Chinese travel and gather with family and friends during the traditional Lunar New Year holiday, but many postponed or cancelled their plans over concerns sparked in mid-January about the spread of a new virus that has killed 420. “I only use my mobile phone for three hours a day at work, but at least eight hours every day during the Spring Festival, because it’s so boring,” Lu Zhang, a junior high school teacher in eastern Shandong province, said of the enforced holiday.

Investors have seized on the trend, with shares of Chinese game publishers, such as Tencent, rising 2% in Hong Kong on Tuesday, outstripping a rise of 1% in the benchmark, while in New York, NetEase rose nearly 3%. U.S.-listed shares in Chinese video platform Bilibili rose almost 7%, while shares of search engine Baidu and e-commerce giant Alibaba also rose. Five mobile game developers, including Ourpalm, surged by the maximum allowed 10% on Tuesday.

Weekly downloads jumped 77% on ByteDance’s Xigua video app from Jan. 20 to Jan. 26, after it announced plans to stream the premiere of a movie, “Lost in Russia” for free, data from performance tracker App Annie showed. “My screen time yesterday exceeded 10 hours,” one Shanghai resident, identified only as Wang, said in a social media post, adding, “What do you all suggest I do other than look at my cellphone?” Also popular are health and fitness apps, such as Keep, which livestreams fitness classes. Its revenue surged 15% for the week, while healthcare app Pingan Good Doctor saw downloads jump 1,186%.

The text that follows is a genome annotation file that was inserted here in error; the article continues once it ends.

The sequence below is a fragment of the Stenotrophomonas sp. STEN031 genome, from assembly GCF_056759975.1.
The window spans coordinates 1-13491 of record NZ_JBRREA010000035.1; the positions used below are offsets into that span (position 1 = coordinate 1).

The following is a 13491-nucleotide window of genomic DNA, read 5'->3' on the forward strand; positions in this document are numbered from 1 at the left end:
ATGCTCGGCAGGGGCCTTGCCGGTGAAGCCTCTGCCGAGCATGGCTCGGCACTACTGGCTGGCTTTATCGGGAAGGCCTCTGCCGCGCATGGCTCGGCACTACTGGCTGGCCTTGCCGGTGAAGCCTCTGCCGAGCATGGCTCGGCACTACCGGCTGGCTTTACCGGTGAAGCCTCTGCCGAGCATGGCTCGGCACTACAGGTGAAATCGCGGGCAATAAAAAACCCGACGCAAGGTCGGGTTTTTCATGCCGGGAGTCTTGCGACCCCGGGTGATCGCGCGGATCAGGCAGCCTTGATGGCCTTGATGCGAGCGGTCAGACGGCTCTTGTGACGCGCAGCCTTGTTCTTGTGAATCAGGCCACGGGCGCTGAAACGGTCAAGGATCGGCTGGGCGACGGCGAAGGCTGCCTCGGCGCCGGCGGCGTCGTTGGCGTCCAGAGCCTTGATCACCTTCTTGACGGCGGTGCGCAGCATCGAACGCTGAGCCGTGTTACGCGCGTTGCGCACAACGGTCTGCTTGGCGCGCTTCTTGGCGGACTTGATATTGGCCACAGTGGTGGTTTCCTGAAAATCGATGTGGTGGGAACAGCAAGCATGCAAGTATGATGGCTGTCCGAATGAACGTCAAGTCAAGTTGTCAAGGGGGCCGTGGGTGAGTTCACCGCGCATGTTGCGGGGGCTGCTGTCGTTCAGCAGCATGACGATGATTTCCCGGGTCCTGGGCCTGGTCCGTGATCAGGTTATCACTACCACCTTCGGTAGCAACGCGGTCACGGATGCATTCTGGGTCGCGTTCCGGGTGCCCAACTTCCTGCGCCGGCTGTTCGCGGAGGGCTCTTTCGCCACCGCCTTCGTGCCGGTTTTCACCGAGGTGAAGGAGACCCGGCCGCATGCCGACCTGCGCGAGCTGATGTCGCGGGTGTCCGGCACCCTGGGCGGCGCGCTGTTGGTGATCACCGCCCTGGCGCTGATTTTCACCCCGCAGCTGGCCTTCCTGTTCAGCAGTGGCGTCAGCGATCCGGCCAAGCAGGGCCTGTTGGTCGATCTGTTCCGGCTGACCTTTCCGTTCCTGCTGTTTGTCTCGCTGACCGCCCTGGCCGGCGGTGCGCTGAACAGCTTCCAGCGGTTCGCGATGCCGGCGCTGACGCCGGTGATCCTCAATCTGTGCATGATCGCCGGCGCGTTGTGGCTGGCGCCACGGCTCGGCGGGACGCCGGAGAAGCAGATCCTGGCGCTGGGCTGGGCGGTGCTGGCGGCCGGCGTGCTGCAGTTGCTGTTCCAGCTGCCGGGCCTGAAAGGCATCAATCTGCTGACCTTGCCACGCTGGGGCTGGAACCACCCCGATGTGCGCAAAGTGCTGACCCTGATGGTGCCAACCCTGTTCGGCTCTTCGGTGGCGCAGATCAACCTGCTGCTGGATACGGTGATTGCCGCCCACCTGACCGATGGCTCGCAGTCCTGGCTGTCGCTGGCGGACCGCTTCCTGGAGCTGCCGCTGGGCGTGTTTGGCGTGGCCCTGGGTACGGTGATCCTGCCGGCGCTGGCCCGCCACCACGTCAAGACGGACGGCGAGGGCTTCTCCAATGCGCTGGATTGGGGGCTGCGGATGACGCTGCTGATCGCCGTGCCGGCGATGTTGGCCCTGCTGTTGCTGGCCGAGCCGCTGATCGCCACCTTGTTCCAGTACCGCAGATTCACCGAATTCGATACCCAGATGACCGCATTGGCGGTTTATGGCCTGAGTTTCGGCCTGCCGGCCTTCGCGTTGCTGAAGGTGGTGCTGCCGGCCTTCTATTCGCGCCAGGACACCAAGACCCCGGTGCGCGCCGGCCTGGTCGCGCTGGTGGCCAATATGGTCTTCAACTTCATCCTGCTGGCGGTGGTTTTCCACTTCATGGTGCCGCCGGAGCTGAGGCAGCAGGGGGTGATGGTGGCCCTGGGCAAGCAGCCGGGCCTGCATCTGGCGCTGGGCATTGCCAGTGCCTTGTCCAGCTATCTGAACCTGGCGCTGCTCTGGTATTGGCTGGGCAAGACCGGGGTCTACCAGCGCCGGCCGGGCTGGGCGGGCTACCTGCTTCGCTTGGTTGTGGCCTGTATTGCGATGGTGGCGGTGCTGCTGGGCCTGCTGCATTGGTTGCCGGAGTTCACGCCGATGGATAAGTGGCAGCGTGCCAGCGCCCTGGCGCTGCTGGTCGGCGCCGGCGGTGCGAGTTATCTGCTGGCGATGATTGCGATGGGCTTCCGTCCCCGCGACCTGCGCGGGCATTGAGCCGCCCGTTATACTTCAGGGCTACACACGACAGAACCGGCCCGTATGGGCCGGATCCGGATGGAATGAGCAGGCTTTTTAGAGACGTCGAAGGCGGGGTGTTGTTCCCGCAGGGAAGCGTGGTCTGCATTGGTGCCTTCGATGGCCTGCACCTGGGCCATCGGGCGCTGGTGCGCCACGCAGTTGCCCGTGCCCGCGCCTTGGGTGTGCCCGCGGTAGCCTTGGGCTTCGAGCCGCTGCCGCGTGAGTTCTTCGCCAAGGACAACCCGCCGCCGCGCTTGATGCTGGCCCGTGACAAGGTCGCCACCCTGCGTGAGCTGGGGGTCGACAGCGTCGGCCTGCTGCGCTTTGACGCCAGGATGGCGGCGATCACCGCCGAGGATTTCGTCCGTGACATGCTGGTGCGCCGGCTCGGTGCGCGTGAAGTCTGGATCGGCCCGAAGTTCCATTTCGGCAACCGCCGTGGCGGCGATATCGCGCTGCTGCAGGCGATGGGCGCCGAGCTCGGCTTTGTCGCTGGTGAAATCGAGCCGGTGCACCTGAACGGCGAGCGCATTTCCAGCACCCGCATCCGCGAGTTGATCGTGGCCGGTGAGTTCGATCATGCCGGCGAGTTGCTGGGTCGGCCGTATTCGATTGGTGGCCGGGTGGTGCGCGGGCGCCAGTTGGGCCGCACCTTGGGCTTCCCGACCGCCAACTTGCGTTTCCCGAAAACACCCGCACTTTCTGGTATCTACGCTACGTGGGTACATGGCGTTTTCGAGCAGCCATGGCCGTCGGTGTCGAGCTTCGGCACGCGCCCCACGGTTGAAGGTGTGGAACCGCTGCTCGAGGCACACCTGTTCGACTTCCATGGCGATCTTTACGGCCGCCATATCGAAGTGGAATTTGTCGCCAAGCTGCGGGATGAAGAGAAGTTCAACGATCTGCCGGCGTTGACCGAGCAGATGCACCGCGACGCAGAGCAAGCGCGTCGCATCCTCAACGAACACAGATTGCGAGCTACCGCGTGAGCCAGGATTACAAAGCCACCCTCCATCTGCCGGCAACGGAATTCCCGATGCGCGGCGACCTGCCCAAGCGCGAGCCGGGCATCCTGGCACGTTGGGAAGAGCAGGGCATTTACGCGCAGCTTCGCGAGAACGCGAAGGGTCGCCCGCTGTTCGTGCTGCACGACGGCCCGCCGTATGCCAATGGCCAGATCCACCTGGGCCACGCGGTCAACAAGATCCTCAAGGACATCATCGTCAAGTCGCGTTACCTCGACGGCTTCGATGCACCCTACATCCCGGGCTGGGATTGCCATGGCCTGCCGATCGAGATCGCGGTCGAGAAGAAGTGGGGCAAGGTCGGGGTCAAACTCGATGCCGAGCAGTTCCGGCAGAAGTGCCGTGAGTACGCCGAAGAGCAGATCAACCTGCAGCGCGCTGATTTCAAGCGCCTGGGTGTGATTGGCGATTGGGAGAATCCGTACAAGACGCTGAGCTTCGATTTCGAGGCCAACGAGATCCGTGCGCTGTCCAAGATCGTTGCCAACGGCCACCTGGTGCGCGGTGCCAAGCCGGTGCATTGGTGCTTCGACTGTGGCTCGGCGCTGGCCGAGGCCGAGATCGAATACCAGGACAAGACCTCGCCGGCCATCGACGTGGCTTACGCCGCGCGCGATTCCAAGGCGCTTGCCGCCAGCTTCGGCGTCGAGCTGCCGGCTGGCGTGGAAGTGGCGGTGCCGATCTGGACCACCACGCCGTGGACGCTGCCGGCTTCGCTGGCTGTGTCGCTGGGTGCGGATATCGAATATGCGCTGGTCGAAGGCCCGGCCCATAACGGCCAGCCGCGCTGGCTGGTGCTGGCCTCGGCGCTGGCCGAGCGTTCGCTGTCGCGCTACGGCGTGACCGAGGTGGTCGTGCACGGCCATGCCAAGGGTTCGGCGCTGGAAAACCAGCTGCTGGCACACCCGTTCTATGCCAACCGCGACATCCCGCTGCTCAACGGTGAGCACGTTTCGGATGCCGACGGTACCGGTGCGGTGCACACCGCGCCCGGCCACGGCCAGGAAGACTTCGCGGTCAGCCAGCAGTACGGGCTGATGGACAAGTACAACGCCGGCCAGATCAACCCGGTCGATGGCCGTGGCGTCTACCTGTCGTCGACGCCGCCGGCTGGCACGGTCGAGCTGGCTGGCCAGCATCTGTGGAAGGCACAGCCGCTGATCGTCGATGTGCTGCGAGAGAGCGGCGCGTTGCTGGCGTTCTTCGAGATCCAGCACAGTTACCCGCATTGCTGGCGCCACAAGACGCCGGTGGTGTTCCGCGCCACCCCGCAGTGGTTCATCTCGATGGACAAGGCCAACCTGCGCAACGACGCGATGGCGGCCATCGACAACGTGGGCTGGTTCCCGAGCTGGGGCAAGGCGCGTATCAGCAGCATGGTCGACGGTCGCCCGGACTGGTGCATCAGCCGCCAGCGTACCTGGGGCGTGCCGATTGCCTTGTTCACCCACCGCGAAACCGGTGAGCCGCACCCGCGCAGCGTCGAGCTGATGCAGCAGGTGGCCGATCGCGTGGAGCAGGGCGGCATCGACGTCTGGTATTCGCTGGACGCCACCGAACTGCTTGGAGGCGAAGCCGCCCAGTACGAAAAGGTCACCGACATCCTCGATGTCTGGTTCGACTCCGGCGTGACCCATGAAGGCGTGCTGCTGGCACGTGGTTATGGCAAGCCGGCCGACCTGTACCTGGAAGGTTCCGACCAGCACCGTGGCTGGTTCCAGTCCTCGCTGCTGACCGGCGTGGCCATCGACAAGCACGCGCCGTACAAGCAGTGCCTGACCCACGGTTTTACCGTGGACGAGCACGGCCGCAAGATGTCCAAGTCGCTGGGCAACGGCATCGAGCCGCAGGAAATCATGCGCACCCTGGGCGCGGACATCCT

“We believe that China internet and logistics companies are somewhat sheltered,” from the impact of the virus outbreak, analysts from Bernstein Research wrote in a Monday note, amid a growing trend for all products and services to move online. Tencent’s blockbuster mobile game, “Honour of Kings” made up to 2 billion yuan ($286 million) on the Jan. 24 eve of the holiday, estimated Pei Pei, an analyst with Sinolink Securities Co, exceeding all the Chinese mobile games on Apple’s app store during the entire week-long break in 2018. Tencent declined to comment.

Strategy simulation app “Plague Inc.”, which jumped to the top of the charts in Apple’s app store, retained its popularity. The game, which allows users to create and evolve a pathogen to destroy the world, generated 78,000 downloads in January, up from 16,000 in December, according to Sensor Tower. “Many students play games during the Spring Festival,” said the junior high teacher, Lu, adding that she spent more than five hours each day playing poker, among other games. “Sometimes they invite me to join when they see me online.” U.S. electric vehicle maker Tesla Inc, which started delivery in December of cars built at its $2-billion Shanghai plant, stepped up daily livestreamed sales events on video app Douyin to highlight features of its vehicles.

Several sales dealers for Mercedes Benz also took to the WeChat app with a link to a 360-degree interior view of its GLB compact SUV, simulating the passenger experience and offering close-ups of the seats’ leather stitching details and dashboard. “Not leaving home, so use virtual reality to look at cars!” one of the representatives exhorted viewers.


Coronavirus Affects Tech Supply Chains as Korea Feels the Heat